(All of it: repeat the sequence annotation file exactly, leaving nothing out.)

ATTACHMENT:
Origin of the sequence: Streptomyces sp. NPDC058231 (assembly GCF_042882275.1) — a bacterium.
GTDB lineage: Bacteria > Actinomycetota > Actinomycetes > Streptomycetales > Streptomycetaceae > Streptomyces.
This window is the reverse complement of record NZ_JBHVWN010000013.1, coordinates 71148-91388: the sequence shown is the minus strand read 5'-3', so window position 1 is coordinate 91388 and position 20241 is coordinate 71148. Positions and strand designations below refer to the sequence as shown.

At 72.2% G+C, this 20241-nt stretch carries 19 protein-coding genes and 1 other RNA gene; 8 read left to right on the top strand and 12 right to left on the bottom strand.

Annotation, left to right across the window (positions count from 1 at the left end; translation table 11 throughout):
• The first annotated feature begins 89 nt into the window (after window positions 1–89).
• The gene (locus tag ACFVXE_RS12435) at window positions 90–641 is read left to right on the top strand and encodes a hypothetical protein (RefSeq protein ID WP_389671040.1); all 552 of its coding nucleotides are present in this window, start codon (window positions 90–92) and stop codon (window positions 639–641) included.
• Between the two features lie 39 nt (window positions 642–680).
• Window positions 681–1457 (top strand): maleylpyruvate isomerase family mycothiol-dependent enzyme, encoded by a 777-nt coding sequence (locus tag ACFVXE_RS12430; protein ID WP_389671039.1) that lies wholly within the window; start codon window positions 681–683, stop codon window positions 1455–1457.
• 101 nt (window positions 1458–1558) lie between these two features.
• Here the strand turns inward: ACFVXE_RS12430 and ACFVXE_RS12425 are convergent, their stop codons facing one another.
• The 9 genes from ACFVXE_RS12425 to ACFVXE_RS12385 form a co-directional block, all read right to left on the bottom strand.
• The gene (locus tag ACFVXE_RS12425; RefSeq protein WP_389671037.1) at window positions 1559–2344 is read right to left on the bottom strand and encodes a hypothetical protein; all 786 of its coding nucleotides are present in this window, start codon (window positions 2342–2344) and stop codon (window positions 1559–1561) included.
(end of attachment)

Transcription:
Origin of the sequence: Streptomyces sp. NPDC058231 (assembly GCF_042882275.1) — a bacterium.
GTDB lineage: Bacteria > Actinomycetota > Actinomycetes > Streptomycetales > Streptomycetaceae > Streptomyces.
This window is the reverse complement of record NZ_JBHVWN010000013.1, coordinates 71148-91388: the sequence shown is the minus strand read 5'-3', so window position 1 is coordinate 91388 and position 20241 is coordinate 71148. Positions and strand designations below refer to the sequence as shown.

At 72.2% G+C, this 20241-nt stretch carries 19 protein-coding genes and 1 other RNA gene; 8 read left to right on the top strand and 12 right to left on the bottom strand.

Annotation, left to right across the window (positions count from 1 at the left end; translation table 11 throughout):
• The first annotated feature begins 89 nt into the window (after window positions 1–89).
• The gene (locus tag ACFVXE_RS12435) at window positions 90–641 is read left to right on the top strand and encodes a hypothetical protein (RefSeq protein ID WP_389671040.1); all 552 of its coding nucleotides are present in this window, start codon (window positions 90–92) and stop codon (window positions 639–641) included.
• Between the two features lie 39 nt (window positions 642–680).
• Window positions 681–1457 (top strand): maleylpyruvate isomerase family mycothiol-dependent enzyme, encoded by a 777-nt coding sequence (locus tag ACFVXE_RS12430; protein ID WP_389671039.1) that lies wholly within the window; start codon window positions 681–683, stop codon window positions 1455–1457.
• 101 nt (window positions 1458–1558) lie between these two features.
• Here the strand turns inward: ACFVXE_RS12430 and ACFVXE_RS12425 are convergent, their stop codons facing one another.
• The 9 genes from ACFVXE_RS12425 to ACFVXE_RS12385 form a co-directional block, all read right to left on the bottom strand.
• The gene (locus tag ACFVXE_RS12425; RefSeq protein WP_389671037.1) at window positions 1559–2344 is read right to left on the bottom strand and encodes a hypothetical protein; all 786 of its coding nucleotides are present in this window, start codon (window positions 2342–2344) and stop codon (window positions 1559–1561) included.